Spring is painfully slow making its way to the upper Midwest. I searched the yard for color and new growth to share with you. Not much out there.
Some people seem to like these Red Twig Dogwoods because the red branches add some color to our winter landscapes. In the summer the leaves are green and if you're lucky, there are white blooms in late spring/early summer. We have four of these and none of them give us blooms and no matter how far we cut them down in the fall they grow to be almost seven feet tall if left alone. I don't like them at all and had nothing to do with them being planted in our yard. The credit for the savage pruning goes to my husband.
My lovely, lovely Raspberry Splash Pulmonaria aka Lungwort is making herself visible. The leaves will be a silvery green and the numerous raspberry-pink flowers will sit atop the leaves. Grows well in light shade and brightens dark areas. I planted one in 2007 and another one last year.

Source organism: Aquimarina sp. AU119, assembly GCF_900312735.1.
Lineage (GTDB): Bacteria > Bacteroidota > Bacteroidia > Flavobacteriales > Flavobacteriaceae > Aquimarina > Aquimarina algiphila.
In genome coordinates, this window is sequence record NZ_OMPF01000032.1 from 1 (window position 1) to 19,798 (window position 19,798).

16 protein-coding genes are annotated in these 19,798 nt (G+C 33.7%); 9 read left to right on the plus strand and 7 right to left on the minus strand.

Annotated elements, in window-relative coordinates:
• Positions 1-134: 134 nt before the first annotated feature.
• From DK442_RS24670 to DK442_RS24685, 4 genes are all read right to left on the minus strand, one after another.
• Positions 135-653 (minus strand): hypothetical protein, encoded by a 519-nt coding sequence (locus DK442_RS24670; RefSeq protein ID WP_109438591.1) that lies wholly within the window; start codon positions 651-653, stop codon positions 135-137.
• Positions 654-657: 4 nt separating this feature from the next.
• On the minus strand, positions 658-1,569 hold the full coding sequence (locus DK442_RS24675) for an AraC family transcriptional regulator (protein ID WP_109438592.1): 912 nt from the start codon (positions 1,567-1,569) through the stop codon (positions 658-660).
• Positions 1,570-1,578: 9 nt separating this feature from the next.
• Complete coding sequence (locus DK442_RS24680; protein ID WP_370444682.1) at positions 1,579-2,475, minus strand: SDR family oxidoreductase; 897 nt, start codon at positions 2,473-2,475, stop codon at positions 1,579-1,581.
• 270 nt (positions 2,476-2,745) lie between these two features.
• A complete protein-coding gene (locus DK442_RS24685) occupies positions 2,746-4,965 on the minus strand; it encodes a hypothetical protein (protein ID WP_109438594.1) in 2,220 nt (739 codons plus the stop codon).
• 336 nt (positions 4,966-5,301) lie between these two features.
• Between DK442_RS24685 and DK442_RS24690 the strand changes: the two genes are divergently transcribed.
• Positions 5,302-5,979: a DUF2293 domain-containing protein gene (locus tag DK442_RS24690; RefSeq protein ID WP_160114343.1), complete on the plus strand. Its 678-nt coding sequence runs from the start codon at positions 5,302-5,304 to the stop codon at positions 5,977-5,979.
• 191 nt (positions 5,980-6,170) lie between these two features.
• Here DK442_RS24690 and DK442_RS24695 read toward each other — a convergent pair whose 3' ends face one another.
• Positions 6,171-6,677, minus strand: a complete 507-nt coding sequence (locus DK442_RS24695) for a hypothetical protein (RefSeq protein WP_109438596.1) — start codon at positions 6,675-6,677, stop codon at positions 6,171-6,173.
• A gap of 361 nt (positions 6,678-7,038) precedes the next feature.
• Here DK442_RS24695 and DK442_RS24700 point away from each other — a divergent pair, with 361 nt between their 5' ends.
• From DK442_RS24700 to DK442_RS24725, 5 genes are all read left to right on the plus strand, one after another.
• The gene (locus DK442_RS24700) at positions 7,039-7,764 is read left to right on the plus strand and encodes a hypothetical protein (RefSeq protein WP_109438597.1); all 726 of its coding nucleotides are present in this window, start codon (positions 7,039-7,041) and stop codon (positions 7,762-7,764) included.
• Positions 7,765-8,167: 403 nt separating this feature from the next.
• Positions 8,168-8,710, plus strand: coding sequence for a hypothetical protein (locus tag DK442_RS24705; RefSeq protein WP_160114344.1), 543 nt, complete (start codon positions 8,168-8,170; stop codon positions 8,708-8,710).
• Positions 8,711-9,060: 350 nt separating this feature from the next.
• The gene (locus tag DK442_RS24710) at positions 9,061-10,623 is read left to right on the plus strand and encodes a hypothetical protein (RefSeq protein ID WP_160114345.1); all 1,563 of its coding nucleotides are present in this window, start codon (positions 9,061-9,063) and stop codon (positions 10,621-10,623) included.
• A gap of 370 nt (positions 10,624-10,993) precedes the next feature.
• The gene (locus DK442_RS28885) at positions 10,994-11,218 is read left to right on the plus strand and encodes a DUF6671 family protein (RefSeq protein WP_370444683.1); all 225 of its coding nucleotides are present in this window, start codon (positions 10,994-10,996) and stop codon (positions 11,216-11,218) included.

Even the birds around here are drab looking this time of year. But I do love the Mourning Dove and its soft mournful voice. I like the peaceful way they behave when visiting our yard. Here are come cool facts about Mourning Doves that I found on www.birds.cornell.edu.
During nest-building, the female stays at the nest and the male collects sticks. He stands on her back to give her the nest material. She takes it and weaves it into the nest.
The Mourning Dove almost invariably lays two eggs. Clutches of three or four are the result of more than one female laying in the nest. A dove may have up to five or six clutches in a single year.
A Mourning Dove pair rarely leaves its eggs unattended. The male usually incubates from midmorning until late afternoon, and the female sits the rest of the day and night.
The Mourning Dove is the most widespread and abundant game bird in North American. Despite being hunted throughout most of its range, it remains among the 10 most abundant birds in the United States.